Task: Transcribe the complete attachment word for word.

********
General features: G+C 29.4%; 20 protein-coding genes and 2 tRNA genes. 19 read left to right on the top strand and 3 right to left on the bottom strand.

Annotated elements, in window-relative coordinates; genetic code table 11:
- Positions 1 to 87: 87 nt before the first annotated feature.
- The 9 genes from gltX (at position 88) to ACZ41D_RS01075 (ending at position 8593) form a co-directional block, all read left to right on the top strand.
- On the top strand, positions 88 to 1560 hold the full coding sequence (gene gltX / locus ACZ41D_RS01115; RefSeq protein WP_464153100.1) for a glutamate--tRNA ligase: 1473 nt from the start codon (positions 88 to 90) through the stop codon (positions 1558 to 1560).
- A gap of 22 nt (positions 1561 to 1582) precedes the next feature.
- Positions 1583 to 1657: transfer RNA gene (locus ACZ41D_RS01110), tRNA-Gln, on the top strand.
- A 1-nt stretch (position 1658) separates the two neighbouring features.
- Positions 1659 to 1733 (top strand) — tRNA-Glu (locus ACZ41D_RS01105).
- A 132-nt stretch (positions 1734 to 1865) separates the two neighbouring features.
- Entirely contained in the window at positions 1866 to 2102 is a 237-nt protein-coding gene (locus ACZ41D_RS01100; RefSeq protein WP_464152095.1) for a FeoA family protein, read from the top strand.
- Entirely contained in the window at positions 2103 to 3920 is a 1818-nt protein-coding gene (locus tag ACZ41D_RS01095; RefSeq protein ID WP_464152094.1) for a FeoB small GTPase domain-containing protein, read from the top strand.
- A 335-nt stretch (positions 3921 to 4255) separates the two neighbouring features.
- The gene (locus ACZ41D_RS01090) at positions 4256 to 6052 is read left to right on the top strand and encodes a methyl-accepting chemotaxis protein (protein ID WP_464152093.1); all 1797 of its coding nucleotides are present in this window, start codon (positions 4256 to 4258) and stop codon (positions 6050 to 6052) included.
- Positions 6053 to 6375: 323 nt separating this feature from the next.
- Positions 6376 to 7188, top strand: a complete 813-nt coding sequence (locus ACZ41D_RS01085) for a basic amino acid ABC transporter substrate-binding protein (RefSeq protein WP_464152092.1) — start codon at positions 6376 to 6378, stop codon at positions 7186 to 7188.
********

General features: G+C 29.4%; 20 protein-coding genes and 2 tRNA genes. 19 read left to right on the top strand and 3 right to left on the bottom strand.

Annotated elements, in window-relative coordinates; genetic code table 11:
- Positions 1 to 87: 87 nt before the first annotated feature.
- The 9 genes from gltX (at position 88) to ACZ41D_RS01075 (ending at position 8593) form a co-directional block, all read left to right on the top strand.
- On the top strand, positions 88 to 1560 hold the full coding sequence (gene gltX / locus ACZ41D_RS01115; RefSeq protein WP_464153100.1) for a glutamate--tRNA ligase: 1473 nt from the start codon (positions 88 to 90) through the stop codon (positions 1558 to 1560).
- A gap of 22 nt (positions 1561 to 1582) precedes the next feature.
- Positions 1583 to 1657: transfer RNA gene (locus ACZ41D_RS01110), tRNA-Gln, on the top strand.
- A 1-nt stretch (position 1658) separates the two neighbouring features.
- Positions 1659 to 1733 (top strand) — tRNA-Glu (locus ACZ41D_RS01105).
- A 132-nt stretch (positions 1734 to 1865) separates the two neighbouring features.
- Entirely contained in the window at positions 1866 to 2102 is a 237-nt protein-coding gene (locus ACZ41D_RS01100; RefSeq protein WP_464152095.1) for a FeoA family protein, read from the top strand.
- Entirely contained in the window at positions 2103 to 3920 is a 1818-nt protein-coding gene (locus tag ACZ41D_RS01095; RefSeq protein ID WP_464152094.1) for a FeoB small GTPase domain-containing protein, read from the top strand.
- A 335-nt stretch (positions 3921 to 4255) separates the two neighbouring features.
- The gene (locus ACZ41D_RS01090) at positions 4256 to 6052 is read left to right on the top strand and encodes a methyl-accepting chemotaxis protein (protein ID WP_464152093.1); all 1797 of its coding nucleotides are present in this window, start codon (positions 4256 to 4258) and stop codon (positions 6050 to 6052) included.
- Positions 6053 to 6375: 323 nt separating this feature from the next.
- Positions 6376 to 7188, top strand: a complete 813-nt coding sequence (locus ACZ41D_RS01085) for a basic amino acid ABC transporter substrate-binding protein (RefSeq protein WP_464152092.1) — start codon at positions 6376 to 6378, stop codon at positions 7186 to 7188.